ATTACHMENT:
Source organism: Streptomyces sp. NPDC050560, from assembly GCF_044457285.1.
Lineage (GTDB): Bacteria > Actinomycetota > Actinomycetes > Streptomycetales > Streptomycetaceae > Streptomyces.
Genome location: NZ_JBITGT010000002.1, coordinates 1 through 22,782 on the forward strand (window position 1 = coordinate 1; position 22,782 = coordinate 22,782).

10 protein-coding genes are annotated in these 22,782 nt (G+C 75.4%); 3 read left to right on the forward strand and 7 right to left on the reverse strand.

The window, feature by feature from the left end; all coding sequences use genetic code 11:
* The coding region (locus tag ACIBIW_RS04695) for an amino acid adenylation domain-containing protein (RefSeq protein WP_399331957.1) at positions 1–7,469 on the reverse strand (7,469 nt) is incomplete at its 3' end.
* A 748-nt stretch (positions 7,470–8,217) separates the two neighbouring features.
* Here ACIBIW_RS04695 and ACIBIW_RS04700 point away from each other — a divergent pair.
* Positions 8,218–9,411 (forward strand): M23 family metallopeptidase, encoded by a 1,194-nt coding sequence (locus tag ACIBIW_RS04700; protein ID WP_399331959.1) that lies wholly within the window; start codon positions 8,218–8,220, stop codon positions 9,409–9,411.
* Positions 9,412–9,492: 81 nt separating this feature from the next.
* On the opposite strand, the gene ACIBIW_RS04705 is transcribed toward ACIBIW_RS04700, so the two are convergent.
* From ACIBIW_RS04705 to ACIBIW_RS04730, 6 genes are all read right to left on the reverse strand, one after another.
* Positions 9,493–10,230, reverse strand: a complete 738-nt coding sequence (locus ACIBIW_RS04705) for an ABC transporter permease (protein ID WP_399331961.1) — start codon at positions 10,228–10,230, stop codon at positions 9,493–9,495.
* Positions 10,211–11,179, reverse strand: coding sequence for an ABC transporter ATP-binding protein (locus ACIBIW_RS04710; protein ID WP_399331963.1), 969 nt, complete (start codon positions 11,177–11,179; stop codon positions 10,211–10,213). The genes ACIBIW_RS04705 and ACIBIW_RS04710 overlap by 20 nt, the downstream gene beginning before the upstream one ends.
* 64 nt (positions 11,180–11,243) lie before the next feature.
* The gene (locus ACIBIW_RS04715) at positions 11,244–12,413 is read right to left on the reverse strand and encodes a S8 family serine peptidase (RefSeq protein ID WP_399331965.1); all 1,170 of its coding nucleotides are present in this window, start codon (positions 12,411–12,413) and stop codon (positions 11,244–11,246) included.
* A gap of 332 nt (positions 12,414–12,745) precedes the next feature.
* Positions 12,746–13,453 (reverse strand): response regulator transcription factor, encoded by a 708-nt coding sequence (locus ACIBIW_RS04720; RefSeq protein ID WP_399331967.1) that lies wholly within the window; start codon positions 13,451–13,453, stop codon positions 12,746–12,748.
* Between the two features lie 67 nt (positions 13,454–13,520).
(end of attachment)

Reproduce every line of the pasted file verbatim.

Source organism: Streptomyces sp. NPDC050560, from assembly GCF_044457285.1.
Lineage (GTDB): Bacteria > Actinomycetota > Actinomycetes > Streptomycetales > Streptomycetaceae > Streptomyces.
Genome location: NZ_JBITGT010000002.1, coordinates 1 through 22,782 on the forward strand (window position 1 = coordinate 1; position 22,782 = coordinate 22,782).

10 protein-coding genes are annotated in these 22,782 nt (G+C 75.4%); 3 read left to right on the forward strand and 7 right to left on the reverse strand.

The window, feature by feature from the left end; all coding sequences use genetic code 11:
* The coding region (locus tag ACIBIW_RS04695) for an amino acid adenylation domain-containing protein (RefSeq protein WP_399331957.1) at positions 1–7,469 on the reverse strand (7,469 nt) is incomplete at its 3' end.
* A 748-nt stretch (positions 7,470–8,217) separates the two neighbouring features.
* Here ACIBIW_RS04695 and ACIBIW_RS04700 point away from each other — a divergent pair.
* Positions 8,218–9,411 (forward strand): M23 family metallopeptidase, encoded by a 1,194-nt coding sequence (locus tag ACIBIW_RS04700; protein ID WP_399331959.1) that lies wholly within the window; start codon positions 8,218–8,220, stop codon positions 9,409–9,411.
* Positions 9,412–9,492: 81 nt separating this feature from the next.
* On the opposite strand, the gene ACIBIW_RS04705 is transcribed toward ACIBIW_RS04700, so the two are convergent.
* From ACIBIW_RS04705 to ACIBIW_RS04730, 6 genes are all read right to left on the reverse strand, one after another.
* Positions 9,493–10,230, reverse strand: a complete 738-nt coding sequence (locus ACIBIW_RS04705) for an ABC transporter permease (protein ID WP_399331961.1) — start codon at positions 10,228–10,230, stop codon at positions 9,493–9,495.
* Positions 10,211–11,179, reverse strand: coding sequence for an ABC transporter ATP-binding protein (locus ACIBIW_RS04710; protein ID WP_399331963.1), 969 nt, complete (start codon positions 11,177–11,179; stop codon positions 10,211–10,213). The genes ACIBIW_RS04705 and ACIBIW_RS04710 overlap by 20 nt, the downstream gene beginning before the upstream one ends.
* 64 nt (positions 11,180–11,243) lie before the next feature.
* The gene (locus ACIBIW_RS04715) at positions 11,244–12,413 is read right to left on the reverse strand and encodes a S8 family serine peptidase (RefSeq protein ID WP_399331965.1); all 1,170 of its coding nucleotides are present in this window, start codon (positions 12,411–12,413) and stop codon (positions 11,244–11,246) included.
* A gap of 332 nt (positions 12,414–12,745) precedes the next feature.
* Positions 12,746–13,453 (reverse strand): response regulator transcription factor, encoded by a 708-nt coding sequence (locus ACIBIW_RS04720; RefSeq protein ID WP_399331967.1) that lies wholly within the window; start codon positions 13,451–13,453, stop codon positions 12,746–12,748.
* Between the two features lie 67 nt (positions 13,454–13,520).